Nothing But Purity——Richard Yee's Photography Exhibition opens in NAMOC
Richard Yee, a Chinese American, was born in Taishan of Guangdong province. He began to rise to fame in photography in 1950. From 1985 to 1998, he held many personal exhibitions of photography in galleries and museums in the United States. His works were collected by four American museums. Living in the same time with famous Chinese photographers Chen Fuli and Jian Qingfu, Richard Yee is under deep influence of American landscape photographer Ansel Adams. In his works, Richard Yee shows oriental charms, with an art concept entirely different from that of Ansel Adams. Richard Yee applies simple, unadorned lens language, poetic picture atmosphere to show distant artistic conception of frozen time and space in his photographic works. While keeping the vigorousness and elegance of Ansel Adams, Richard Yee shows profound oriental philosophical features in his works. He is among the oriental photographers stepping in the mainstream photography circles in the United States. He walks in the forefront of the time among Chinese photographers of his era.
The exhibition highlighted the artistic achievements of Richard Yee in black-and-white photography. Stepping into the No.2 exhibition hall of NAMOC, audiences will first jump into the sight of Scene, photography works on landscapes. These scenery photos show aesthetic features of artistic inspiration photography, where audiences, via the natural scenery under the lens, could comprehend the sights in his heart and exploration of the old generation of overseas Chinese photographers to integrate the Chinese and western elements. The No.2 exhibition hall also put on display some of Richard Yee’s s works on Form Exploration. These works of strong sense of form record his footprints in exploration of the photographic art. Different from the works of rich aesthetic taste, the photos in the No. 6 exhibition hall, focusing on the theme of “The Past of Hong Kong”, displayed photographic works of Richard Yee in the 1950s and 1960s on the subject of Hong Kong. Looking at the lifelike images, chewing the familiar names of Causeway Bay, Mong Kok and the Central that have developed into bustling business quarters, audiences are likely to have a sense of traveling through time.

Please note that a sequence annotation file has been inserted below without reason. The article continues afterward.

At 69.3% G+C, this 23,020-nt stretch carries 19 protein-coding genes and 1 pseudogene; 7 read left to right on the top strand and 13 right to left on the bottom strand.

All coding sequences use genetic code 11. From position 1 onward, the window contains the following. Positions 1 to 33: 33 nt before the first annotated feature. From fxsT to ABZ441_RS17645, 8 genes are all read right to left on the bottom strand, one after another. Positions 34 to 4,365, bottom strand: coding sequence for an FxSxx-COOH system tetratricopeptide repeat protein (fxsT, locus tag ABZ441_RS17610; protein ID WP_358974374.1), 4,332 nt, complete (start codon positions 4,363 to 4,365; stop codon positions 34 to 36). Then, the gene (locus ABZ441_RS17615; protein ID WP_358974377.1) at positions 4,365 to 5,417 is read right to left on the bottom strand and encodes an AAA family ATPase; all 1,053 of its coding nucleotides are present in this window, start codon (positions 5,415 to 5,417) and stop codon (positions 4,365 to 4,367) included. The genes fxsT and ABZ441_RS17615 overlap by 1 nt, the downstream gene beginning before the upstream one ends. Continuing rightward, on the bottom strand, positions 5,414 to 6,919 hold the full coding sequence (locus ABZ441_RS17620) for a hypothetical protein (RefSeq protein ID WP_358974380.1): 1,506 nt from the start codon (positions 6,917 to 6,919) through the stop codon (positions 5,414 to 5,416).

The NAMOC has applied itself to promoting excellent photography exhibitions. It has attracted extensive attention in the industry home and abroad with photography exhibitions over the years. These exhibitions and activities have not only benefited the professionals, but also drawn photography closer to the general public.